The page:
Small employers have been steadily hiking wages since the recession ended, and compensation levels are now back to near 2008 levels. In April, the National Federation of Independent Business said that just 2 percent of its members reported reducing workers' salaries, while 23 percent reported raising compensation. Although down from March's level, the net reading was still among the best since 2008.
Rising employee pay eventually means that small-business owners will have to pay more or risk losing talent to better-paying rivals. But we’re not there yet, according to most observers. For instance, at Next Level Funding in New York City, managers have held the line on base pay increases for salespeople, says director of sales Michael Hollander.
“We've slightly restructured how we compensate our sales representatives,” Hollander says. “We’ve increased the amount of money they earn on the first deal. However, we’ve limited the amount of money they earn on renewals or the second time their client receives financing.”
Although the company isn't increasing base pay, it still hopes its salespeople earn more money from the commission structure modifications it's made, which reward salespeople more for finding new clients than for reselling to existing ones. "Essentially we’re looking to keep them focused on generating new business," Hollander says, "without affecting their end-of-year income.”
That sort of "backing and filling" is typical of small-business pay practices in recent months, according to Rob Basso, president of Advantage Payroll Services in Freeport, New York, and author of The Everyday Entrepreneur. In a recent survey of his company's customers, who average about 15 employees each, 60 percent said they gave out raises in 2013, Basso notes. But the raises were minimal, averaging just 1 or 2 percent. “That’s basically just edging out inflation,” Basso says.
Survey respondents also indicated they were keeping pay scales level because they were coping with rising costs for benefits, especially health care, Basso says. At his own 50-person company, for instance, health-care costs increased nearly 20 percent last year, Basso notes. "Those kind of health-care cost increases make it difficult to increase employees’ cash compensation," he says.
Some of the increase in health-care costs is being blamed on the effects of the Affordable Care Act, although similar or slightly smaller annual health insurance premium increases haven't been unusual in recent years. Some is also due to employers making up for a lack of higher wages and salaries by improving their compensation in other ways, such as by providing better health coverage, Basso says. “They might not be getting an increase in pay," he explains, "but they might be getting a better benefit.”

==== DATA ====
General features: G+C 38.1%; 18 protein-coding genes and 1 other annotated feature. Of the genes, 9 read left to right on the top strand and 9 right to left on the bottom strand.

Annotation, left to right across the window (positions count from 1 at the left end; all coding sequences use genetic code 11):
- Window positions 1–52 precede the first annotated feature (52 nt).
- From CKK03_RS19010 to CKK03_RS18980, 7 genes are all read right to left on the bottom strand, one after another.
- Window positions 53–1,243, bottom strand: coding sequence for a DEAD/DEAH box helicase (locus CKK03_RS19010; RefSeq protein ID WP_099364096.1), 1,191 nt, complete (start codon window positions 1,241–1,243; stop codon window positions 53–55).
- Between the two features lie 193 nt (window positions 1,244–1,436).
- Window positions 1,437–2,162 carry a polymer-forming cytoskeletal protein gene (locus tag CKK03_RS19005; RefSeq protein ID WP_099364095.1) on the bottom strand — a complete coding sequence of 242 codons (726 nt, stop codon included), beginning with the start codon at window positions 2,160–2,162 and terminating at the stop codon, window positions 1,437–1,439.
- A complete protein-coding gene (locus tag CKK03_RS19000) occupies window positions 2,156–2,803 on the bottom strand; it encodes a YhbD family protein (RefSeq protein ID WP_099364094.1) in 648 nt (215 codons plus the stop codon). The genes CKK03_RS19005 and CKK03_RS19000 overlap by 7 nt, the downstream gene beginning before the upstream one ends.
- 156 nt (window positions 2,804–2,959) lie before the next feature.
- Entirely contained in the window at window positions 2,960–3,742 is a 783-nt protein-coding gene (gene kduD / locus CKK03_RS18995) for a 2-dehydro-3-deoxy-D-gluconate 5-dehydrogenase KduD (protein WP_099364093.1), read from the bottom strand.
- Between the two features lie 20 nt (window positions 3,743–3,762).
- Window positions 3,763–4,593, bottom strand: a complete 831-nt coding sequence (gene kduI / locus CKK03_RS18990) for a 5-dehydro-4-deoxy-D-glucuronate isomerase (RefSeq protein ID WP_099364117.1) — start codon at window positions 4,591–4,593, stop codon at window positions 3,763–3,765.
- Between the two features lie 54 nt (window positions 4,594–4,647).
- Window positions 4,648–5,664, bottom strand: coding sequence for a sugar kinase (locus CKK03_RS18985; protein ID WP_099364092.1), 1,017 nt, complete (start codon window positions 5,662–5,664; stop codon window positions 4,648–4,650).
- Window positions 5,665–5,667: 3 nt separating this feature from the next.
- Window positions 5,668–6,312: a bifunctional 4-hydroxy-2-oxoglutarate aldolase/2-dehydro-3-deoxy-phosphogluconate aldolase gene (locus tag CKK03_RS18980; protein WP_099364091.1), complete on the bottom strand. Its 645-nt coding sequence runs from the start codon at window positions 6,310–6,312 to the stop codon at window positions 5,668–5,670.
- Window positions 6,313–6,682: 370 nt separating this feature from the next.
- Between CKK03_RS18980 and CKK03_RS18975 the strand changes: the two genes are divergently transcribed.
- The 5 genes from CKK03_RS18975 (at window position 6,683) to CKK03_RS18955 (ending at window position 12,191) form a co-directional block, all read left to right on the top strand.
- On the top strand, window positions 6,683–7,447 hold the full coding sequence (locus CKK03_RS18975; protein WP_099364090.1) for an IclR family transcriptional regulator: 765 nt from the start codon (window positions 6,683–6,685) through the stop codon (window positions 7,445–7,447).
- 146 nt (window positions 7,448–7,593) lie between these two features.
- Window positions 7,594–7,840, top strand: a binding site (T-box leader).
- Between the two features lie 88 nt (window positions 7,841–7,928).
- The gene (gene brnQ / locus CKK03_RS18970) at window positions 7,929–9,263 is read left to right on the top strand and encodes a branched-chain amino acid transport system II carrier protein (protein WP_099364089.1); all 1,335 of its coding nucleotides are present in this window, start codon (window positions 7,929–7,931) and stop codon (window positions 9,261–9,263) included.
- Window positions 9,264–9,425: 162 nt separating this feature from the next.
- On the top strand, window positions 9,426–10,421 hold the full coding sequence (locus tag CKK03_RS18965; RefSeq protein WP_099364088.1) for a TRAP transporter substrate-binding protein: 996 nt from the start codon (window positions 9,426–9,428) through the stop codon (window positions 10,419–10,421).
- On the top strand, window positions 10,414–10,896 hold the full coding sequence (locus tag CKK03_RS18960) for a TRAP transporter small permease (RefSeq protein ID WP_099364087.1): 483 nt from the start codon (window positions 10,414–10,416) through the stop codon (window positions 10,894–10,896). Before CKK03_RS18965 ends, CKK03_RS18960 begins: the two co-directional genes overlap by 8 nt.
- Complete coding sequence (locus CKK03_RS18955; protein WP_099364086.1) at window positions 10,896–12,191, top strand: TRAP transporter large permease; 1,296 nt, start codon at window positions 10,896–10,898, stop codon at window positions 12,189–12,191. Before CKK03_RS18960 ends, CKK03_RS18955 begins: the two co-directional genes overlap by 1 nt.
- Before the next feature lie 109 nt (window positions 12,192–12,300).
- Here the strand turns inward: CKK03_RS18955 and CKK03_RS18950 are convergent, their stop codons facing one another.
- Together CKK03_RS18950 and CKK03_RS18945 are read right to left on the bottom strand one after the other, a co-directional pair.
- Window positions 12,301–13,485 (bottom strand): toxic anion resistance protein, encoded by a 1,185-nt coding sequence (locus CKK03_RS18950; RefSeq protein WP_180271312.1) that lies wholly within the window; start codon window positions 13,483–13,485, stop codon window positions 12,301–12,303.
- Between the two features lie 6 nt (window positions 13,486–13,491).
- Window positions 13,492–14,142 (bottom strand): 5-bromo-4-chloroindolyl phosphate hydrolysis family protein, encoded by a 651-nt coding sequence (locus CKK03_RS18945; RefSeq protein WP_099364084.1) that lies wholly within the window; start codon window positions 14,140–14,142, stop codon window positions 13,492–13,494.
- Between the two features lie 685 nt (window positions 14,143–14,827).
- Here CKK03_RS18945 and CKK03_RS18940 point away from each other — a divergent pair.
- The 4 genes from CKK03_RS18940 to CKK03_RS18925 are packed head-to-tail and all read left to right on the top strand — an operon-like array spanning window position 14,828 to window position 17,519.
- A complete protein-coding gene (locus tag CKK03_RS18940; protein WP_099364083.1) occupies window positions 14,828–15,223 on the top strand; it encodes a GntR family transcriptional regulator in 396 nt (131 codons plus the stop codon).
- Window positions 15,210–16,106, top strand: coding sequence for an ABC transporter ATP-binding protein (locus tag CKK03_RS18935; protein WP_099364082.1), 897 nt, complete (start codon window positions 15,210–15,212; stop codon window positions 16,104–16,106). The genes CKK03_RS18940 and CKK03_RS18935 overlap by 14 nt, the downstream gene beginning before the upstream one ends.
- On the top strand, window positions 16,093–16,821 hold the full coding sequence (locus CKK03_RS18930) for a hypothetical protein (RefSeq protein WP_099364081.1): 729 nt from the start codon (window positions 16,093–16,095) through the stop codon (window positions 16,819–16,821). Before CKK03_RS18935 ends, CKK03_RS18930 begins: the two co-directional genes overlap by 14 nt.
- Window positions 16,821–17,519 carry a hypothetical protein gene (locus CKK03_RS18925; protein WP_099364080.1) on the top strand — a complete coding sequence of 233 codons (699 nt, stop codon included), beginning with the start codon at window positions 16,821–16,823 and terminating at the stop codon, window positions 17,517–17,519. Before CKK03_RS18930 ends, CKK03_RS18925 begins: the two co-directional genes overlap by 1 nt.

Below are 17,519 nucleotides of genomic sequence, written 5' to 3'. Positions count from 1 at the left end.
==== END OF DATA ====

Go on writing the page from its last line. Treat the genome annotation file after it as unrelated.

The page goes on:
Unfortunately, one problem with that strategy is that employees may not appreciate their employers’ efforts. While workers can easily tell when their paychecks are fatter, they often fail to appreciate it when employers are spending more on health care, Basso says. That's because they don't see an increase in benefits directly affecting their paychecks.
Basso suggests employers deal with this by making it clear to workers exactly how their benefits are improving—and that they're also costing more. Until a few years ago, most employers, including Basso, kept what they paid for employee benefits confidential. Now, Basso says, “Good companies are being transparent.” It helps employees understand exactly how they're benefiting—and how much money the company is spending to take care of their workers.
“We let everybody know what the total cost of health care is and what portion we’re paying on their behalf," Basso says. "I don’t know that I get more buy-in, but I’m being more transparent and giving them the tools to understand.”
What employers are really after, of course, is better employee retention and recruitment. So far, it appears they anticipate being able to do that without having to pay employees significantly more.
At Next Level Funding, Hollander says the company's planning to hire more salespeople before too long, but it hopes to keep compensation level. Rather, it expects that the company's benefits package, which includes health and dental insurance as well as a 401(k) plan, will help separate it from other competitive employers.
“As a perk and a thank you, we also buy lunch every Friday for our office,” Hollander says. Those kinds of perks, which he says are unusual in his industry, have helped the company recruit and retain the talent it needs, he says.
At Advantage Payroll Services, neither Basso nor other employers in his niche are offering higher pay to snag talent. “You don’t see people fighting over individuals,” he says. “I have two huge companies as competitors, and they haven’t been pilfering my employees and I haven’t been pilfering theirs. I think we’re all in the same boat.”
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